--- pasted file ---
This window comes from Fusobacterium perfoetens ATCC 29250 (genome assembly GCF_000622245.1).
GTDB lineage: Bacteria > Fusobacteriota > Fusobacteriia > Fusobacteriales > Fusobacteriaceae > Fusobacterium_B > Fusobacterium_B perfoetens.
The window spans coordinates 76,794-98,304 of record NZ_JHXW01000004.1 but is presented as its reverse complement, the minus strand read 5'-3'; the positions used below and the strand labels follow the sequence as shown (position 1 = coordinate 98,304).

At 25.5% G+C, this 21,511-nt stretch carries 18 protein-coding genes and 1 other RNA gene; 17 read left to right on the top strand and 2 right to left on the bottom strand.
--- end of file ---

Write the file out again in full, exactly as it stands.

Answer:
This window comes from Fusobacterium perfoetens ATCC 29250 (genome assembly GCF_000622245.1).
GTDB lineage: Bacteria > Fusobacteriota > Fusobacteriia > Fusobacteriales > Fusobacteriaceae > Fusobacterium_B > Fusobacterium_B perfoetens.
The window spans coordinates 76,794-98,304 of record NZ_JHXW01000004.1 but is presented as its reverse complement, the minus strand read 5'-3'; the positions used below and the strand labels follow the sequence as shown (position 1 = coordinate 98,304).

At 25.5% G+C, this 21,511-nt stretch carries 18 protein-coding genes and 1 other RNA gene; 17 read left to right on the top strand and 2 right to left on the bottom strand.